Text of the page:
But will it really work out for the Germans? The partnership is already stalling before it has even begun. In March, Löscher announced that the objective was to sign the final contracts by the end of May. Now officials at Siemens are saying that the contracts will most definitely be signed by the end of the fiscal year in September. The difficult negotiations over parting ways with Areva are said to be the main reason behind the delay.

On the other hand, the Soviet nuclear legacy could also get in the way of the partnership. Rosatom is struggling with various problems, including unresolved disposal issues, staffing shortages and countless breakdowns and accidents. More than a third of the country's 31 nuclear power plants are more than 30 years old.

The many contradictions in the Russian nuclear industry are in evidence in Sosnovy Bor, on the Gulf of Finland about 80 kilometers (50 miles) west of St. Petersburg. The road to the city passes through thin pine and birch forests, past sandy hollows and rustic wooden dachas, under a bright blue sky, to Koporskaya Bay.

Earthquake Proof

A special permit is required to pass through a checkpoint on the outskirts of the city. Sosnovy Bor, with its 68,000 inhabitants, is one of Russia's tightly controlled nuclear cities.

A blue sign labeled LNPP-2 points to the left, to a roughly 100-hectare (247-acre) construction site, where the first reactor of the Leningrad 2 nuclear power plant is being built. The reactor will be one of the modern pressurized water reactors, which made a strong impression on Siemens engineers. Even Western experts concede that the VVER-1200, the model being built here, is of the highest quality. The planned double containment shell around the reactor core is supposedly earthquake-proof and strong enough to withstand an airplane crash. As with French producer Areva's competing product, the EPR, if a meltdown occurs, the radioactive material flows into a collecting tank under the reactor pressure vessel to cool down.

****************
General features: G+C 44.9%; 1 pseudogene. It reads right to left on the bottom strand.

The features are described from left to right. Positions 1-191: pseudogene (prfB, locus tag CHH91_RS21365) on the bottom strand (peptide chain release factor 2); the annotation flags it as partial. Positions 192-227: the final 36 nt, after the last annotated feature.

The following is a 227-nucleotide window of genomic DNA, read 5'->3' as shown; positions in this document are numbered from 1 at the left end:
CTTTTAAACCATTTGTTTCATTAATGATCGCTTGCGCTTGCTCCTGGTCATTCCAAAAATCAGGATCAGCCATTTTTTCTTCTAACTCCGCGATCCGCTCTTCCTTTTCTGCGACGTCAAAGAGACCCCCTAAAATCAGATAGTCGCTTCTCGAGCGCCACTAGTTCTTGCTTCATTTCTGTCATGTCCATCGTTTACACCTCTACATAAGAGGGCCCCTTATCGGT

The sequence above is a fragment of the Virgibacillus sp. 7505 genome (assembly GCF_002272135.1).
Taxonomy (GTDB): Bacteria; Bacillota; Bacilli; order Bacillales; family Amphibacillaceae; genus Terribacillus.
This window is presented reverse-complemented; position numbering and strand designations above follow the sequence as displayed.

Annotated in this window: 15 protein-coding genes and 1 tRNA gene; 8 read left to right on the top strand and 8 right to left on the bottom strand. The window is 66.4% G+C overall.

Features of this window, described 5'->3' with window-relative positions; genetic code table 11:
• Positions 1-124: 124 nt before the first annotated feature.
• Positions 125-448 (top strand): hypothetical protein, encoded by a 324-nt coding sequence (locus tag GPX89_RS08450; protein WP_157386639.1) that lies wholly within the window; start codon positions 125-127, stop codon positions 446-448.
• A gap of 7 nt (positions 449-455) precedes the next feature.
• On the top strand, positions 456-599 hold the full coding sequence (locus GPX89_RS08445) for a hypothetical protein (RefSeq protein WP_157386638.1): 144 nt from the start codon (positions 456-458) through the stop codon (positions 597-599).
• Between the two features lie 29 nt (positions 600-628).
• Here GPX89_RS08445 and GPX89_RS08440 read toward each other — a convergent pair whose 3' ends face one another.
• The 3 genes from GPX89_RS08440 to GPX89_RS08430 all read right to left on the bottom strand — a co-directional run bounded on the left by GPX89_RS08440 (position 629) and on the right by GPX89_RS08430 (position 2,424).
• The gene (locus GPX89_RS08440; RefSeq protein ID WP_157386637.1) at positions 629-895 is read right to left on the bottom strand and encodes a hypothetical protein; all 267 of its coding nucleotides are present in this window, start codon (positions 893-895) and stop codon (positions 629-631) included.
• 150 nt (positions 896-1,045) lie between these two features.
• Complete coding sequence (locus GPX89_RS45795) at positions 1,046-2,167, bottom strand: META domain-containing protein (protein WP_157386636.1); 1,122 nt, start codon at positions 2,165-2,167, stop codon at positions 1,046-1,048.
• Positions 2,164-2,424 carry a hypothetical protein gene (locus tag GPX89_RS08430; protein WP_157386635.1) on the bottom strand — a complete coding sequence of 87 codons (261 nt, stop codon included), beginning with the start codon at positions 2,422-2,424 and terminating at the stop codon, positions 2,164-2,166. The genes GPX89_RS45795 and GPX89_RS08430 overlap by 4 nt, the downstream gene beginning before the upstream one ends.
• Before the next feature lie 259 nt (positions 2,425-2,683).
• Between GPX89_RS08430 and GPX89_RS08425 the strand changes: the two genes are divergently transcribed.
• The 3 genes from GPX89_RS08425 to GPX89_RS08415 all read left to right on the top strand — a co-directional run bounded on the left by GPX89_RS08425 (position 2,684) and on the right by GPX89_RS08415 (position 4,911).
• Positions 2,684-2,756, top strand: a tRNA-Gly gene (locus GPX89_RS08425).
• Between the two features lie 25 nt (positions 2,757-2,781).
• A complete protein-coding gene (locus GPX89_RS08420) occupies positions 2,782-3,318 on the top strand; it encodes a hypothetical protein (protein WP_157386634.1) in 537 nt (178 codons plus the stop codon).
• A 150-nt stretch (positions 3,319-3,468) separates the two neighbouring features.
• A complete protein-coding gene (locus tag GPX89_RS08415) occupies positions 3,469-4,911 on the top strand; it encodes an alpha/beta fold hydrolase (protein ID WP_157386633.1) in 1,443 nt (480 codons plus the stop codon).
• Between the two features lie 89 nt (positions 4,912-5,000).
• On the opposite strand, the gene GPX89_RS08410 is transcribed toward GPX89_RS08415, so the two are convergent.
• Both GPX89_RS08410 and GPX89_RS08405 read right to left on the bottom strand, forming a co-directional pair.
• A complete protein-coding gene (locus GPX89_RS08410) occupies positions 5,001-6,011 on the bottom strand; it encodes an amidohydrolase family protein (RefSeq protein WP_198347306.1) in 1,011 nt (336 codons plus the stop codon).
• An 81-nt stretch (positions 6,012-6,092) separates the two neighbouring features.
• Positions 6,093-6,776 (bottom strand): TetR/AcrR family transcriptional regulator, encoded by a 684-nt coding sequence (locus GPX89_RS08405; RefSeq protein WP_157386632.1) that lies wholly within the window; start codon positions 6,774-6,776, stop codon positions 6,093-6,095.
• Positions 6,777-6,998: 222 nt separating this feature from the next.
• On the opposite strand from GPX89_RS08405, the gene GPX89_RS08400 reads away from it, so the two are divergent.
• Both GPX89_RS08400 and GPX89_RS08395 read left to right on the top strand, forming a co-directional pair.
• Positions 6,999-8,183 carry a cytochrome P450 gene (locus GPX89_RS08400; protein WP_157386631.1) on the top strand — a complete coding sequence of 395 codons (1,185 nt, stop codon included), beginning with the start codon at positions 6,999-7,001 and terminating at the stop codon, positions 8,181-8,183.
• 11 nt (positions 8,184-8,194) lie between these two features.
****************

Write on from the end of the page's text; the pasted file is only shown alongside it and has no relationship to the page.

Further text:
The Russians can even passively cool down the reactor core if there is a total power blackout. If that happens, water from pressurized tanks would extinguish the resulting nuclear fire, which reaches temperatures of up to 1,200 degrees Celsius (2,192 degrees Fahrenheit). "Western safety standards are met or even exceeded," says Hannes Wimmer, an expert with the German technical inspection organization TÜV Süd, which tested the reactor model for Siemens.

Kiriyenko's team is not as eager to discuss a group of gray structures standing next to the construction site at Sosnovy Bor, the red-and-white striped chimneys of the Leningrad 1 nuclear power plant. They include four reactors of the same model used at Chernobyl, the RBMK, the oldest of which is 36 years old.

Eleven of these nuclear power plants continue to generate electricity for Russia today. Although their operators insist that all plants have now been upgraded, no amount of modern technology can fully correct the model's basic design flaw: As the temperature rises in the core of the RBMK, so does reactivity. Unless the reactor is cooled, conditions can escalate to the point of meltdown.

Twenty Tons of Plutonium

"These reactors pose a danger for the entire Baltic Sea region," says Oleg Bodrov of the environmental organization Green World. Bodrov, who once worked in the Russia nuclear industry himself, has documented dozens of leaks in the Soznovy Bor nuclear reactors. He believes that an overfilled storage facility for spent fuel rods contains 20 tons of plutonium. The site lies directly in the approach path to the St. Petersburg airport. "If a plane crashes here, it will be a disaster," says Bodrov. And St. Petersburg is downwind from Soznovy Bor.

But Bodrov's warnings always trigger the same reaction. "The plants are declared a state secret, and that's that," says the 57-year-old environmental activist.

This is precisely what could prove to be the biggest obstacle to the German-Russian nuclear pact. Glasnost has remained a foreign word in the industry, in which military and civilian elements remain tightly interwoven. Secrecy and the resulting corruption are widespread.